• 1
    testing of vi commands, sheesh, I'd be more worried if they knew them all Sep 28, 2011 at 7:08
  • 1
    well if the guy reaches for Google and starts typing in search field stuff like "vi Editor commands" then I'd consider testing passed 90% :)
    – gnat
    Sep 28, 2011 at 8:09

I'd recommend that they know emacs or vi/m, tar, sed, e/f/grep, the various compilers, some shell scripting. Perhaps run a test where they have to use these tools to grab some code from one file without opening it, insert it into another program; then compile the program which will break on some trivial error. They then need to use a text editor to go in and find the error, get the code working and archive the binary. Then mail it somewhere whilst giving permissions to the recipient to run it.


I don't know about you, but I'd get kind of annoyed if my interviewer asked me and I didn't know how to work on Linux.

You shouldn't really care about what they know right now, but what they can learn if given the chance. Learning *nix tools isn't too hard but it takes a little bit of determination -- you should really test for the ability rather than the knowledge.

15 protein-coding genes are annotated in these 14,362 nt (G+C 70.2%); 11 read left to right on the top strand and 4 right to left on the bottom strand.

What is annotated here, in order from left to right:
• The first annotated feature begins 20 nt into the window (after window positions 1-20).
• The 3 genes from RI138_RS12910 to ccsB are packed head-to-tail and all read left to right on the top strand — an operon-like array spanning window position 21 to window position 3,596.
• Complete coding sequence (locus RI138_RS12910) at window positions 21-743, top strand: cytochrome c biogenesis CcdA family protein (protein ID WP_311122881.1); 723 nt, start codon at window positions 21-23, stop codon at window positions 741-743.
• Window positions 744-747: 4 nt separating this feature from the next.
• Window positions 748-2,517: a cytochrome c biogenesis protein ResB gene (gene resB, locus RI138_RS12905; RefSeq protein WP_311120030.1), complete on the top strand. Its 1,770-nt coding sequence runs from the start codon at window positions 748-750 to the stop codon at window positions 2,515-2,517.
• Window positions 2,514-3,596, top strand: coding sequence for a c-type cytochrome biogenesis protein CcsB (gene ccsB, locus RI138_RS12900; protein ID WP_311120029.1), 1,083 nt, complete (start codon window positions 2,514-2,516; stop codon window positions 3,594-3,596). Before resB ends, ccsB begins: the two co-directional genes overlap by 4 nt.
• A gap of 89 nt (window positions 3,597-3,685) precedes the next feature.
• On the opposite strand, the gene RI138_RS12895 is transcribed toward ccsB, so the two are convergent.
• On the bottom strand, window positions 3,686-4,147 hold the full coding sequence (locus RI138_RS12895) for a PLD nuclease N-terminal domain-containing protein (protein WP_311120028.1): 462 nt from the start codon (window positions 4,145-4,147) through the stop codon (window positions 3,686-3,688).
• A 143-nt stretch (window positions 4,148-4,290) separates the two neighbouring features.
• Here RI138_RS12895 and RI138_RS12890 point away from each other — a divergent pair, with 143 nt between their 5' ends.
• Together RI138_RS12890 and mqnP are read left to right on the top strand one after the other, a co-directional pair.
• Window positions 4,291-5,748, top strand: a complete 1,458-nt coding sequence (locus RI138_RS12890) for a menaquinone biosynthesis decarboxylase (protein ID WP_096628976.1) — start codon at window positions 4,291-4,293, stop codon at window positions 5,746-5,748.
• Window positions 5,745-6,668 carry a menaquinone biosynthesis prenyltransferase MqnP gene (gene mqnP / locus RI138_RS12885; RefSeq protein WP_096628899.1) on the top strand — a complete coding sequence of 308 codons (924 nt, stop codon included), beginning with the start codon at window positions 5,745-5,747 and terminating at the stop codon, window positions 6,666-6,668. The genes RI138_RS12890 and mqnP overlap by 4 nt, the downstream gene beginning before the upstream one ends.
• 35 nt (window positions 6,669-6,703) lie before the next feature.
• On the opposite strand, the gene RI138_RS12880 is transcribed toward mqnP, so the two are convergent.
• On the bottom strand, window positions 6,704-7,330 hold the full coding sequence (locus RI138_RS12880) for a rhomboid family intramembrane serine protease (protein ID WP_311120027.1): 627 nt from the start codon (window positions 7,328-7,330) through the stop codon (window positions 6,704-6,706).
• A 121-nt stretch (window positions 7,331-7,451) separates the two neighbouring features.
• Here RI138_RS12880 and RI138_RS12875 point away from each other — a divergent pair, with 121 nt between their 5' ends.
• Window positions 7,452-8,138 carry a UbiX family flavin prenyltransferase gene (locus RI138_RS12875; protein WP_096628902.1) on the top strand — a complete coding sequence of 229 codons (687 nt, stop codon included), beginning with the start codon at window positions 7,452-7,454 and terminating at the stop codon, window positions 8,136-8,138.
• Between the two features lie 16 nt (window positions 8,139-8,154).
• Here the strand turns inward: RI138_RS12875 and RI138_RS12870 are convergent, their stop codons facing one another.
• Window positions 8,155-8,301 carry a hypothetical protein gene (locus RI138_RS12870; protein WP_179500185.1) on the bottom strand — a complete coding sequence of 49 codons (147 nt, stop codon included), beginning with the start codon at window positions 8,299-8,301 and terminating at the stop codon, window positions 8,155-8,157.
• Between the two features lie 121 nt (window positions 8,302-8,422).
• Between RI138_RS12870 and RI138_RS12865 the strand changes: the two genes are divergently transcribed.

• 2
    but you interview candidates to do work not to learn.
    – NoChance
    Sep 28, 2011 at 9:35
  • 1
    -1 @Emmad. So you have never learnt anything in any job you have had...?
    – user4234
    Sep 28, 2011 at 10:56
  • 3
    -1 @EmmadKareem all work is learning in some way. Sep 28, 2011 at 11:35
  • Yes learning is expected to an extent, however, unless the role is trivial I expect the candidate to be productive in about 2 weeks of hiring, on average in Canada this would cost me $3000! Unless the skill is rare, this is what I expect.
    – NoChance
    Sep 28, 2011 at 12:24
  • Sounds like Emmad is a person I would not want to work for, along with the OP. Oct 16, 2011 at 2:43

It depends on what level of experience you want them to have. IF this isn't for someone who will develop for *nix systems, and also not for *nix system admins, but just for regular developers that sometimes need to do some work on a *nix system, how much experience do they actually need?

Anything such a developer might need in *nix shells (ls, chmod, cat etc.) could probably be written on a single page cheat sheet. If so, requiring *nix shell knowledge where it is not required might eliminate some good candidates.


I usually pick a simple task and ask the person to write a shell script on a whiteboard.

"You have a directory "foo" and a backup directory "foo_backup". Write a shell script to see what has changed in "foo" since "foo_backup" has changed.